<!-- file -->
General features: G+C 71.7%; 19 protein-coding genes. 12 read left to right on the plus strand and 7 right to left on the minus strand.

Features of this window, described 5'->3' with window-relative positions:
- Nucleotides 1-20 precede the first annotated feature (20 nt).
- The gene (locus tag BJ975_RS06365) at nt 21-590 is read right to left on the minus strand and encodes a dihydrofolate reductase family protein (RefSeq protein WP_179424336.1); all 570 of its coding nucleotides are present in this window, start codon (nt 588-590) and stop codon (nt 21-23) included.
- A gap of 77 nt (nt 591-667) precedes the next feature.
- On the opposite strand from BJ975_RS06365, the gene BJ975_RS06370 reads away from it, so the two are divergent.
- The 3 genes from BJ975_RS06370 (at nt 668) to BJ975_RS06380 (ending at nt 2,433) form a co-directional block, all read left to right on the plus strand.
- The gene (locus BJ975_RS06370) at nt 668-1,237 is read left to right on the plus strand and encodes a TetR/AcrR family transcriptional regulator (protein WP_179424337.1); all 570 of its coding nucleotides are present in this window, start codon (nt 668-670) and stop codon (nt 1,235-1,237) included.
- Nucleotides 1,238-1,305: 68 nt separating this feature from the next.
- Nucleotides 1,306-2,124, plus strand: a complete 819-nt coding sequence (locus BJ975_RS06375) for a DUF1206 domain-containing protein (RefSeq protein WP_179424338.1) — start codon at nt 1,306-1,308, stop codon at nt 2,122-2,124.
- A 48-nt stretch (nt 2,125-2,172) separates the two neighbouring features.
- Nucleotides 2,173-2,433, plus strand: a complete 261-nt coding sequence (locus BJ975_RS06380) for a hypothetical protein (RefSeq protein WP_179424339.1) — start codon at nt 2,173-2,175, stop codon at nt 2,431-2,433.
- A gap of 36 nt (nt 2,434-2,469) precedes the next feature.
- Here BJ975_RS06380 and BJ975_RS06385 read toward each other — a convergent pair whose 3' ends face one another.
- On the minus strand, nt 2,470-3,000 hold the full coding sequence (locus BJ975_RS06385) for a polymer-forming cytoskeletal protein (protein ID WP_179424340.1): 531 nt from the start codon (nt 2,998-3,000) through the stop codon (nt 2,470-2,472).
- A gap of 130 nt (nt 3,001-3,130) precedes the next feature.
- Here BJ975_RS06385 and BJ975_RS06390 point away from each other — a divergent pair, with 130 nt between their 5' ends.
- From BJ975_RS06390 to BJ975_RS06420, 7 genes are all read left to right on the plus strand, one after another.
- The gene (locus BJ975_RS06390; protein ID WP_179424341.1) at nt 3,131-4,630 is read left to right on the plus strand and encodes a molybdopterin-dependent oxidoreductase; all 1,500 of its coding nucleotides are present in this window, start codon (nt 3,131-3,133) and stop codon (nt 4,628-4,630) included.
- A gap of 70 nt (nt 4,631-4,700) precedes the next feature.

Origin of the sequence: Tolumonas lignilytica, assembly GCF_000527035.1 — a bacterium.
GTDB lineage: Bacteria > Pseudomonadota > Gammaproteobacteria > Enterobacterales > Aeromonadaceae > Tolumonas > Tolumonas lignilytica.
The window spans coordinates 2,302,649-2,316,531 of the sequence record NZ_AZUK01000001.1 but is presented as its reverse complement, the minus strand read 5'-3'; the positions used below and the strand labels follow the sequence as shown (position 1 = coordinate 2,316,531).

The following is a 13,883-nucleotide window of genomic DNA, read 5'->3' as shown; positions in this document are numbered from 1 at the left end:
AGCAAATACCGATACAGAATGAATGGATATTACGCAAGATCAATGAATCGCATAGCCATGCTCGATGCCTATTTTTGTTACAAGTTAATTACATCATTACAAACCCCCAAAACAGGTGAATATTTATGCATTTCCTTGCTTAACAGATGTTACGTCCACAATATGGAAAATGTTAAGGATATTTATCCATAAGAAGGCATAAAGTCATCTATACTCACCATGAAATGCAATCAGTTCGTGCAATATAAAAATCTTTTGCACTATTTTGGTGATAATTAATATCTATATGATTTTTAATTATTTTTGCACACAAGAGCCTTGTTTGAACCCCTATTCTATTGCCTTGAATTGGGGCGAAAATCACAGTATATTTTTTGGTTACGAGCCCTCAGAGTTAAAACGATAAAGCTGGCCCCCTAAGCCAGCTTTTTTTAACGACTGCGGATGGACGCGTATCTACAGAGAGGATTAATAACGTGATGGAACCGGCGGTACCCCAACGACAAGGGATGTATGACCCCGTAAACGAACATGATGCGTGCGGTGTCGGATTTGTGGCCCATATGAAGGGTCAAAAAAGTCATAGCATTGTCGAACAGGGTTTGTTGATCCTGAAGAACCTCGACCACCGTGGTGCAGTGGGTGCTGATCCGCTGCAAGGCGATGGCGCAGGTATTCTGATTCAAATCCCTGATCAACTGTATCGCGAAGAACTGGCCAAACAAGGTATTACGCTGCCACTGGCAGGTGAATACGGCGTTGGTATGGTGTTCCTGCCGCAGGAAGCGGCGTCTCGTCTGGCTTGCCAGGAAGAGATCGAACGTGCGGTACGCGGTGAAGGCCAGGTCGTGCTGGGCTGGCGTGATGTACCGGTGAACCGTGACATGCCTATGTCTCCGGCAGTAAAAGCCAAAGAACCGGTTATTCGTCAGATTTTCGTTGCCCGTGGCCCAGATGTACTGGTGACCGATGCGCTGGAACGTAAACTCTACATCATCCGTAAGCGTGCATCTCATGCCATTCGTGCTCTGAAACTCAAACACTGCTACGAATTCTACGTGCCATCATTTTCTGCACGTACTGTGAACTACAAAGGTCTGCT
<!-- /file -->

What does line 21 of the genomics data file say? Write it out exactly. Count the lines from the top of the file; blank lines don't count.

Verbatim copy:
Origin of the sequence: Tolumonas lignilytica, assembly GCF_000527035.1 — a bacterium.